Network segmentation challenges and how micro-segmentation Helps
Dividing a network into multiple smaller segments can improve both its security and performance. Effective network segmentation allows security teams to spot an attack and act early to mitigate its impact and prevent its spread across the network.
Even so, it can be challenging to implement network segmentation. For one, dividing the network into many VLANs and subnets requires a lot of manual effort. Also, the network may need to be re-architected, which can be difficult, time-consuming, and expensive.
Micro-segmentation is a better and easier approach to securing a network, especially if host-based micro-segmentation is adopted. This is because the host-based approach is infrastructure-independent, provides more granular control, and enables micro-segmentation based on human-understandable policies instead of static network-level rules. Plus, the model can be deployed across both, cloud and data center environments without “coupling” to them.
In addition, it decouples security policy enforcement from the physical infrastructure, simplifying administration and allowing more granular control. Also, it does not require network re-architecting so it is less time-consuming, less complex, and more cost-effective than network segmentation.
Micro-segmentation: Essential for zero trust security
Micro-segmentation is increasingly used to implement zero trust security. This new security model considers all users and devices untrustworthy by default. To gain access to network resources and become “trusted”, the user or device must meet the network’s conditions, for example, undergo a virus scan or complete multi-factor authentication (MFA).
The zero trust model enables organizations to move away from traditional perimeter-based network security which is inadequate for modern-day remote workers and cloud environments. And micro-segmentation supports the model by:
- Dividing the network into smaller zones
- Creating a mini-perimeter around each endpoint to secure it individually
- Providing enhanced network visibility and stronger access controls
In sum, zero trust, and micro-segmentation work in tandem by securing workloads in dynamic environments and preventing the lateral movement of unauthorized users in the network.
The top 7 benefits of micro-segmentation
The need for micro-segmentation is increasing because it provides all these benefits:
Effective security through enhanced endpoint protection
Micro-segmentation provides effective and cost-efficient security, particularly in modern network environments that are complex, dynamic, and fast-expanding.By logically dividing the data center into distinct security segments, it enables security architects to define security controls for each segment. This then reduces the size of the attack surface and enables the organization to better resist attacks or intrusions.
Protection against network-based threats
Micro-segmentation protects networks against network-based threats like DDoS attacks and WiFI attacks. It also allows admins to implement robust controls to restrict the flow of traffic on detecting a threat.
Protection for cloud workloads and data
Micro-segmentation can secure dynamic cloud systems, workloads, and data. With granular microsegments, security teams can easily monitor cloud traffic, identify suspicious or malicious traffic, and respond quickly once they detect dangerous breaches.
Protection from advanced persistent threats (APTs)
Individual micro-segments contain security checkpoints that help to keep cyber threats from spreading across the network. So, even if one part of a network is compromised, attackers cannot move laterally and reach or persist in other parts of the network. Thus, micro-segmentation protects the network from APTs.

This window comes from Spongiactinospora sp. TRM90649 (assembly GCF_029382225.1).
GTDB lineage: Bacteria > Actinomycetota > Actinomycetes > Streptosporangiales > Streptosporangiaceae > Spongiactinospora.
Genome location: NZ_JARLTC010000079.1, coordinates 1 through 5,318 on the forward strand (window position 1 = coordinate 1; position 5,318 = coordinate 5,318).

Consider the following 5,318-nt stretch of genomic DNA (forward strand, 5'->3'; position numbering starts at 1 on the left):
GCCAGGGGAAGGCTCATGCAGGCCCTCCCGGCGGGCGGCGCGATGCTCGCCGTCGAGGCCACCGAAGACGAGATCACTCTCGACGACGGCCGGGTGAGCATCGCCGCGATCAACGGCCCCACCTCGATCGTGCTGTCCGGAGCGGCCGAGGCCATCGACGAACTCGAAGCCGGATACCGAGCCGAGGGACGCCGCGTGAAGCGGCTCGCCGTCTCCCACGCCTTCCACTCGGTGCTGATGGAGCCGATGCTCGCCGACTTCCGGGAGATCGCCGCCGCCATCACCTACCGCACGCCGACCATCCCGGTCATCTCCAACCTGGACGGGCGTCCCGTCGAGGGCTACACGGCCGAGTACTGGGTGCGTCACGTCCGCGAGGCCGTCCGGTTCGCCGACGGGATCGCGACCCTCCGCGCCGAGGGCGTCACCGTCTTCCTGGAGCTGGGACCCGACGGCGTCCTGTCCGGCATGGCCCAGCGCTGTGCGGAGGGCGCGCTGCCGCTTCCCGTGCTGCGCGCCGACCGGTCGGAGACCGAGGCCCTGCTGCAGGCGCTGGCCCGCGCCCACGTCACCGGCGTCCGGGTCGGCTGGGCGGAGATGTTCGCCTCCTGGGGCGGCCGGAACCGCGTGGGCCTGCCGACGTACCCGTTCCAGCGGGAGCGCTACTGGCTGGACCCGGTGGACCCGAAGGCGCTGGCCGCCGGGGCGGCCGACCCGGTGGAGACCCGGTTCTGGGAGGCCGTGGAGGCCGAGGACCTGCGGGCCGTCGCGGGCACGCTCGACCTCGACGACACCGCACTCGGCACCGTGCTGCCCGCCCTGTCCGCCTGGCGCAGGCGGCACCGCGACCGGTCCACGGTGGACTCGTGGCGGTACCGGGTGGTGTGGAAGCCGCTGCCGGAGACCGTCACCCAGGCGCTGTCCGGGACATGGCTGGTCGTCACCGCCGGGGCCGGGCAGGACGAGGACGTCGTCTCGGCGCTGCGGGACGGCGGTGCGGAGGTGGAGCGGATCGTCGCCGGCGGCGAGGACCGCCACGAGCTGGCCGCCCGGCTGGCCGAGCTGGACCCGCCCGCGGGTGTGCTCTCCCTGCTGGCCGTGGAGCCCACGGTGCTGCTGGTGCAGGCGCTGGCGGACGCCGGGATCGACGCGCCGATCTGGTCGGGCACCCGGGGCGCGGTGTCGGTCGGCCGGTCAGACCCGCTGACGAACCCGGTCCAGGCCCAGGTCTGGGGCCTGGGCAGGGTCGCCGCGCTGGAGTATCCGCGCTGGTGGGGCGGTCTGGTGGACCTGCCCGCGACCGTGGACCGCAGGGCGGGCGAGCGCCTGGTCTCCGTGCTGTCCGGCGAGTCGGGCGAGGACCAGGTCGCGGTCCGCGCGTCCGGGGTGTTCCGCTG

Improves breach containment
Even if the network is breached, security staff can contain its impact with micro-segmentation. By monitoring traffic against secure policies, they can reduce the impact of a breach as well as their response time.
Support for centralized policy management
Organizations can use micro-segmentation to create and enforce granular security policies and to centralize policy management across networks. Without it, they would have to manually manage policies across a large fleet of devices and resources, which is a complex and time-consuming task. In addition, they can enforce zero-trust security policies, where access is allowed based on need, which can reduce the organization’s cyber risk.
Endpoint separation enables regulatory compliance
Micro-segmentation using the host-based approach helps isolate separately-secured endpoints, allowing security staff to easily control the traffic in systems that are subject to regulations. Policy granularity and visibility ensure that distributed devices are always protected by unified network security and also reduce the risks of non-compliant usage.
Near-effortless micro-segmentation with AlgoSe
By utilizing AlgoSec’s micro-segmentation method of network security, businesses can immediately feel safer against possible hackers and potential data breaches. Our application workload security platform will secure your compute instances across any infrastructure and any cloud. It will also enable trusted access through automated, exhaustive context from various systems to automatically adapt security policies.
But there are always obstacles when installing new systems on existing servers, whether it’s evolving the firewalls already in place to accept the micro-segmented data center or navigating possible network segmentation pitfalls. Our team can work with you all the way from strategy to execution to ensure these challenges are met and handled with ease so your security improves and your data is confidently protected. We will make sure that all your segmentation policies will be applied beyond the native software and hardware sensors, extending them to all supported on-premise, cloud, and SDN technologies.
By using AlgoSec, you will get consistent and defense-in-depth security across your entire hybrid network. You can also maximize your current investment by leveraging existing security technologies for micro-segmentation. Plus, we will help you secure your environment in minutes rather than days or weeks. Talk to us to know more about our business-driven security management.